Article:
For sale: A hotel of your own, or a Mérida mansion

The Trinidad Galeria's art-filled lobby on Calle 62, Mérida.

The Trinidad Galeria’s art-filled lobby on Calle 62, Mérida. Photo/Imagine Mérida

For a million US dollars, give or take, you can grab yourself a hotel in the Centro.

There are so many for sale. Take a look at the real estate websites, filter for either commercial properties or their highest price range, and see for yourself:

The quirky Trinidad Hotel on Calle 60 is for sale ($3.18M). There are 30 rooms, plus parking. And if you don’t want to break up the set, the smaller Trinidad Galeria, on Calle 62 and much closer to the main square, is also on the block ($1.49M) with 18 rooms and 15 baths. The fabulous artwork inside is probably not included. I assume it’s from the late Manolo Rivera’s private collection.

On Calle 59, Hotel Villa Maria’s price has been reduced to either $990,000 or $850,000, depending on which real estate website you visit. There are 11 “junior and master suites,” and sumptuous interiors that have been featured in at least one book that tells you how to style your hacienda. Their website is still up, but Villa Maria been closed for years, although I noticed construction workers there last November. I know a lot of locals miss their terrific restaurant, and from the photos and old reviews that are still online, I think I missed the boat.

Down the street toward the zoo, beautiful Casa de Las Columnas, which I have to admit I’ve never heard of, is offered ($1.1M) with 11 rooms and parking.

Hotel MediaMundo in Santa Lucia. Photo: TripAdvisor

Hotel MediaMundo in Santa Lucia. Photo: TripAdvisor

These buildings all started out as large private homes, and who knows, maybe that’s what they will be again. That’s how Hotel MedioMundo on Calle 55 is being presented. Its listing doesn’t mention its service as a hotel. It’s a grand colonial mansion with 12 beds, 12 baths, in the heart of the Centro. (For $1.1M with possible owner financing.)

Of course, there’s the giant pink hotel, still vacant and offered not for sale but for rent (MN$300,000) , opposite Hotel Casa del Balam on Calle 60. An empty high rise built over another grand mansion, with so much development swirling around it in an increasingly dynamic Parque Santa Lucia a half-block away, gives me pause. Another high rise, the Hotel Montejo Palace down on the Paseo, ranking 78 out of 86 Mérida hotels on TripAdvisor, is offered to “investors with vision” and $7M. Eight stories and 90 rooms, plus a restaurant, cafeteria, and offices. A white elephant, or just in need of that vision thing?

This is just a theory, but maybe the high rises are attracting mainly bus tours and business guests. Think about who comes to Merida to visit. Adventure tourists/romantics or people on business. A lot of these high rises are not charming enough to captivate adventure tourists or romantics, and often not efficient or comfortable enough to satisfy someone in town for business. I’ve stayed at one of those high rises twice and although it has many conveniences, like a taxi at the ready, neither time has it gone as smoothly as a visit to a boutique or a guesthouse. My most recent experience: A long, tedious check in, brown tap water and spotty wifi. From a corporate-owned hotel tower! And the tourists are discovering guesthouses or small, boutique hotels. Is it possible that we have a David and Goliath story here? Is that what’s shutting down the bigger players?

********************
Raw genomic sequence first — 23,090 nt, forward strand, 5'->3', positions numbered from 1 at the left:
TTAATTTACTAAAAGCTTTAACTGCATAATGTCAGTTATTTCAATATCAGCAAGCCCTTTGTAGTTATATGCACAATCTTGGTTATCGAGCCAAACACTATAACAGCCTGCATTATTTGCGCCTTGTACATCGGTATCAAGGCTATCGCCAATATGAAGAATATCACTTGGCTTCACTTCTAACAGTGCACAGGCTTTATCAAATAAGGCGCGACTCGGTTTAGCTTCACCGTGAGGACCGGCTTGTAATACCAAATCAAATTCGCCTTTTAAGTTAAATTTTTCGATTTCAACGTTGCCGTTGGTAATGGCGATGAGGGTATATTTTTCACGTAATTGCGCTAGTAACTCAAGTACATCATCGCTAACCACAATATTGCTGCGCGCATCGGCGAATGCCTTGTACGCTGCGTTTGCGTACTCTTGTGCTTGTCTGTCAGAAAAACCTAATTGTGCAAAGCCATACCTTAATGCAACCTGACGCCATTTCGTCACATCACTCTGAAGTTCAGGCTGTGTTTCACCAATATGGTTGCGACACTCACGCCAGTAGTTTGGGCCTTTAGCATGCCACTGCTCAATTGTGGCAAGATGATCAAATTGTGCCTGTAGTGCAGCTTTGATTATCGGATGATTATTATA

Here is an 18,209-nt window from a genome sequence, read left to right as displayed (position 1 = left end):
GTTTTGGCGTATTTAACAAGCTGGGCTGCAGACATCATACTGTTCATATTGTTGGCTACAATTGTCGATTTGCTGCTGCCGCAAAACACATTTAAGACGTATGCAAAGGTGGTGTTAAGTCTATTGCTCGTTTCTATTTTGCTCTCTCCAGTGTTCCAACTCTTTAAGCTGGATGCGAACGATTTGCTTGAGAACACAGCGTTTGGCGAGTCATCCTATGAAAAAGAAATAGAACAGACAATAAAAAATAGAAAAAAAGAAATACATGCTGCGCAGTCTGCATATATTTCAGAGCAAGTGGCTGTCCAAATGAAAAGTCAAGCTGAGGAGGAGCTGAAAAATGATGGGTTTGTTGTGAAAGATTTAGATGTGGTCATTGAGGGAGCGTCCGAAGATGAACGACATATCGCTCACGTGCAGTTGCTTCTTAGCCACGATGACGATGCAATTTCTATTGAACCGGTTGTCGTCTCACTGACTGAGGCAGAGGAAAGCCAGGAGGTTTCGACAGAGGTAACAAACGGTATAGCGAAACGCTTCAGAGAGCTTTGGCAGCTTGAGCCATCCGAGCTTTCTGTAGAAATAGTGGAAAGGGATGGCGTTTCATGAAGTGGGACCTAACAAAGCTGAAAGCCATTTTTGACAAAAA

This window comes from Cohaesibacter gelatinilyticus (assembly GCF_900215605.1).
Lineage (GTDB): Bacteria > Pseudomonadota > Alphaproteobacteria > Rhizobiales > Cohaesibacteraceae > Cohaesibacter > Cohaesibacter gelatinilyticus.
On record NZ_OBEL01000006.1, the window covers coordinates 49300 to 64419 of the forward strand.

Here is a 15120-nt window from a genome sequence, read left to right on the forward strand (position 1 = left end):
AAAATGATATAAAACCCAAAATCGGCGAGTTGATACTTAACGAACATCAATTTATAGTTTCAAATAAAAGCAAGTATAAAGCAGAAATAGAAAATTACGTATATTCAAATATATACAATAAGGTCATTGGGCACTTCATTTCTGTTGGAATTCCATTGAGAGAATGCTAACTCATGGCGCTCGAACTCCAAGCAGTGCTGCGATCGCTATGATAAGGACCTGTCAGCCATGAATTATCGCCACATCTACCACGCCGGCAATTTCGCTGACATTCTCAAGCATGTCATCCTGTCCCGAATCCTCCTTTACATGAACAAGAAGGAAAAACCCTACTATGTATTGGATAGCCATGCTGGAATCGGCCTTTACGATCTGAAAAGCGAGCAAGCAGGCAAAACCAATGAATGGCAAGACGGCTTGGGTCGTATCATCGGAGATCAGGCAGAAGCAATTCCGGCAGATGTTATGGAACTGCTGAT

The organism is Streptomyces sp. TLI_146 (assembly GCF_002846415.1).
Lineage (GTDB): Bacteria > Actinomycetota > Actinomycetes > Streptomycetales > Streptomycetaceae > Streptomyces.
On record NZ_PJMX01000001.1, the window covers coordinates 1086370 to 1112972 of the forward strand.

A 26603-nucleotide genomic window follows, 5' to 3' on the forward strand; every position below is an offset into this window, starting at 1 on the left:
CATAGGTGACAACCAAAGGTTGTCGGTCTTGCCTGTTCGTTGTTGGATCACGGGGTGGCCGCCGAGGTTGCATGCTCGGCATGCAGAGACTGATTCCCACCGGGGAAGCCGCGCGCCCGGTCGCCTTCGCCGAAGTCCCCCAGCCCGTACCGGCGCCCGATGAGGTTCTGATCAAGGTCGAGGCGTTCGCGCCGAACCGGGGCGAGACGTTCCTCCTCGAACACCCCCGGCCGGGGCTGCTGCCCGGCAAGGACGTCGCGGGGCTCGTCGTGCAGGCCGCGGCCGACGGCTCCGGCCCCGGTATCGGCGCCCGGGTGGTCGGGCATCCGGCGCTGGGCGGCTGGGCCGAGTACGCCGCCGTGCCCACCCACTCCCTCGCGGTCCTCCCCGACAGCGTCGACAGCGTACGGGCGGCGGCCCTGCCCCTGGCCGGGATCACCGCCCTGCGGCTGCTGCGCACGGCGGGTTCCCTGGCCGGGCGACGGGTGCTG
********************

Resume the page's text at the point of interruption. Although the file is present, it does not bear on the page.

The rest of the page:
High society side note: If you’re going to own a mansion, you’re simply ruining everything by throwing that word around. It’s just gauche to refer to your own home as a mansion. Those to the manor born will also tell you, with upmost discretion, that it’s also gauche to use words like “gauche,” so I’m automatically expelled from that social strata because I just used the word. Classy people don’t say “classy,” so by all means don’t say it’s a “classy mansion.” Creating a distraction by disparaging some “gauche casita” next door won’t solve anything. The word “fabulous” will always be in fashion and acceptable in all situations.

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Comments

  1. Peter Hobday says:

    Chain hotels and restaurants don’t really work in Merida. But the family places work really well. Merida is about family and social integration – if there is no shampoo in your hotel you can actually walk to a family store and buy it. That is novel trip for many, believe it or not.